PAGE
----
Situations, The Times, 15 May 1890, 14.

This value of shorthand as an aid to productivity was first formally recognised by the Treasury in 1894 when it was agreed to pay five pence per hour extra for shorthand typists. This was later reduced to two shillings per week and became so mired in confusion about qualification as to become almost meaningless. It led to conflict when it emerged that male shorthand clerks were paid more than female.

Zimmeck: The Mysteries of the Typewriter, pp. 88–89.

The status of female shorthand typists began to change, however, as senior male civil servants came to view some of them as their »personal secretaries«.

Zimmeck: The Mysteries of the Typewriter, p. 90.

Sir Alfred Herbert, who was responsible for machine tool production at the Ministry of Munitions during the First World War recalled:

Later on, a most excellent typist arrived, a Miss Le Vierge, who knew something of the War Office routine, of which I was profoundly ignorant. The room contained a table, and few chairs and nothing else. I asked my typist for blotting paper, ink and pens. ›Oh‹, she said ›you must fill up a requisition form and send it to the Stationery Department and in due time the things will arrive‹. This was my first introduction to ›forms‹. I gave her five shillings to buy what was necessary at the nearest shop. Then I began to get busy.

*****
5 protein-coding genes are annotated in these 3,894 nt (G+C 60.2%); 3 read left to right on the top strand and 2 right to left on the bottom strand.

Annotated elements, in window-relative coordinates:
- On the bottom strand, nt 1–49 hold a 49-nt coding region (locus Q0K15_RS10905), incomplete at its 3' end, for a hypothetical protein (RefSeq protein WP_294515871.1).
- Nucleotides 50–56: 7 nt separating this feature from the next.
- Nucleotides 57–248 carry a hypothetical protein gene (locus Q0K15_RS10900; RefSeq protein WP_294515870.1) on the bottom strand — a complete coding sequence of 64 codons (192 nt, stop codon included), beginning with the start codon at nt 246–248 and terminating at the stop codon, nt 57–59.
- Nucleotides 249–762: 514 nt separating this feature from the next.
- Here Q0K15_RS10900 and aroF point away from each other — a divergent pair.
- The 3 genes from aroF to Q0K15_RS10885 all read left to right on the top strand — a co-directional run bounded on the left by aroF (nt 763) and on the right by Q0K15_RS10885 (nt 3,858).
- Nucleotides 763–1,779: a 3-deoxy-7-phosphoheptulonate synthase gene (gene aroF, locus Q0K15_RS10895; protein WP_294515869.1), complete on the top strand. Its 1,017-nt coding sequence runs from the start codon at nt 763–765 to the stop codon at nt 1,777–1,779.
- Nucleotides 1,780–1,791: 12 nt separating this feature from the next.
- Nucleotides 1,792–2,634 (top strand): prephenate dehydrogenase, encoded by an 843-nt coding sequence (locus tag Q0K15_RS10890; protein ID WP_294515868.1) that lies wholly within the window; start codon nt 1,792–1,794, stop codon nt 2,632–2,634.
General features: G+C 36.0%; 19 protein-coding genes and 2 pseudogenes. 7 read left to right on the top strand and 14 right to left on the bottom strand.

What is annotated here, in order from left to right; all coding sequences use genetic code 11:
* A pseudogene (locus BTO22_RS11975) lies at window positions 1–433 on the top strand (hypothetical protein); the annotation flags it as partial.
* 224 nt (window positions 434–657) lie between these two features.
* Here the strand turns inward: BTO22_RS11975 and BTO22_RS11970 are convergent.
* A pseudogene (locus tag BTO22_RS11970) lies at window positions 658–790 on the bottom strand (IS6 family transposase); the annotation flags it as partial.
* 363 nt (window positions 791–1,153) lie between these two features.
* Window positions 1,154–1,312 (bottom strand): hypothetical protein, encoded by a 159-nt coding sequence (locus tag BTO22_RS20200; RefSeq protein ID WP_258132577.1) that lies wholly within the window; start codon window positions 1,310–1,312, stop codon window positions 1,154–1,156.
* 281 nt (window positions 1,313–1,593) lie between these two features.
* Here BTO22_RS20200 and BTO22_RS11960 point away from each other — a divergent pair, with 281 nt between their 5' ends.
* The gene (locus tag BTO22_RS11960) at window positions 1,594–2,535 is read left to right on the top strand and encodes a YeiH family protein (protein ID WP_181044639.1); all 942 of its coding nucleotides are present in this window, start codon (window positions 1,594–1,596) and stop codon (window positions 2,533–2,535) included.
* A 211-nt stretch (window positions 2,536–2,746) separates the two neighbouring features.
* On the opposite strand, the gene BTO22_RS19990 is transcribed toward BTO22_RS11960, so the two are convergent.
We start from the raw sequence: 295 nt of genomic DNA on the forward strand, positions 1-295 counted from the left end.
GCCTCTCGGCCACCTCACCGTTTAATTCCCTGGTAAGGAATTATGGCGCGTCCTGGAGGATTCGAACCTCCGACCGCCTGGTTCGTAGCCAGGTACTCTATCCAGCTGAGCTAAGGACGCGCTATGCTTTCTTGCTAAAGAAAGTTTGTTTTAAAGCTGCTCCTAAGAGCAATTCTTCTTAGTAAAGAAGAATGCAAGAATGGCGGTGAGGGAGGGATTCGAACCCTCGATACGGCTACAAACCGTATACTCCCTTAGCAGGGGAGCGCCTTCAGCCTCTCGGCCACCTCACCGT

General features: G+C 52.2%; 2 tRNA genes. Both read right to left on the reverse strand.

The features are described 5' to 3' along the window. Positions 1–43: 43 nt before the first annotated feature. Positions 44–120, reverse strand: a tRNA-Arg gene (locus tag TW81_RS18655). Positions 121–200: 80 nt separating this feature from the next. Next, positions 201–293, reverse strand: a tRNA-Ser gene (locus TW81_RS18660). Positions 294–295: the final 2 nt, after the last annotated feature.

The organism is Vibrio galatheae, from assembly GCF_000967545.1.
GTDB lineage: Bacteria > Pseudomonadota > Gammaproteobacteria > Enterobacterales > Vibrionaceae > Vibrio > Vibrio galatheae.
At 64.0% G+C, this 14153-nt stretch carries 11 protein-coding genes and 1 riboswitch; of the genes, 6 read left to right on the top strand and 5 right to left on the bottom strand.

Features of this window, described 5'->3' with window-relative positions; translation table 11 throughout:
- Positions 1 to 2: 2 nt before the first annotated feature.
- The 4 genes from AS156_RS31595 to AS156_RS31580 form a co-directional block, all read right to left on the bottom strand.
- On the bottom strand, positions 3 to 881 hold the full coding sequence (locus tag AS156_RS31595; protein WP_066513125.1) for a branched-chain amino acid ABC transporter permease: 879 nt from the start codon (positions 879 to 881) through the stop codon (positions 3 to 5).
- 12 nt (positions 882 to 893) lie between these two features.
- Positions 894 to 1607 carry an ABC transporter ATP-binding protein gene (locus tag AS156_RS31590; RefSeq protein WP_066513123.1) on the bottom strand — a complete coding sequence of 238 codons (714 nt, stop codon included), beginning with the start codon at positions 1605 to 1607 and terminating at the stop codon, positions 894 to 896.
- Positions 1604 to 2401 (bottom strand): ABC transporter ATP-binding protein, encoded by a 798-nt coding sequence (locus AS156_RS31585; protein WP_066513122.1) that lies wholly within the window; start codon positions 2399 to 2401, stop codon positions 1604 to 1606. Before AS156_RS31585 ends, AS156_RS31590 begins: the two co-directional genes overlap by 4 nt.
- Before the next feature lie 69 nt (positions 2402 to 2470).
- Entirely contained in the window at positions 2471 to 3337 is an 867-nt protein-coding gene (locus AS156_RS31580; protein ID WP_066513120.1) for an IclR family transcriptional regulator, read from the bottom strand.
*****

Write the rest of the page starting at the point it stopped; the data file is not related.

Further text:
Sir Alfred Herbert at the Ministry of Munitions 1915–1918, in: Sir Alfred Herbert – Industrialist and Benefactor of Coventry, online: http://alfredherbert.blogspot.com/2009/11/sir-alfred-herbert-in-1st-world-war.html (13. 05. 2009).

The relationship between a senior member of staff and a secretary was complex and did not always follow the simple model where the senior official dictates a letter to a secretary who faithfully types it out. Competent secretaries could do much more, including drafting replies to letters, dealing with correspondence, or, in some cases acting as ghostwriters. The complexities of the relationship were explored as early as 1898 in Elinor Davenport Adams’s »Miss Secretary Ethel: A Story for Girls of To-day«, which pits a teenaged private secretary against a boss increasingly dependent on her skill.

Discussed in Leah Price: From Ghostwriter to Typewriter. Delegating Authority at Fin de Siecle, in: Robert J. Griffin (ed.): The Faces of Anonymity. Anonymous and Pseudonymous Publication from the Sixteenth to the Twentieth Century, New York 2003, pp. 212–231.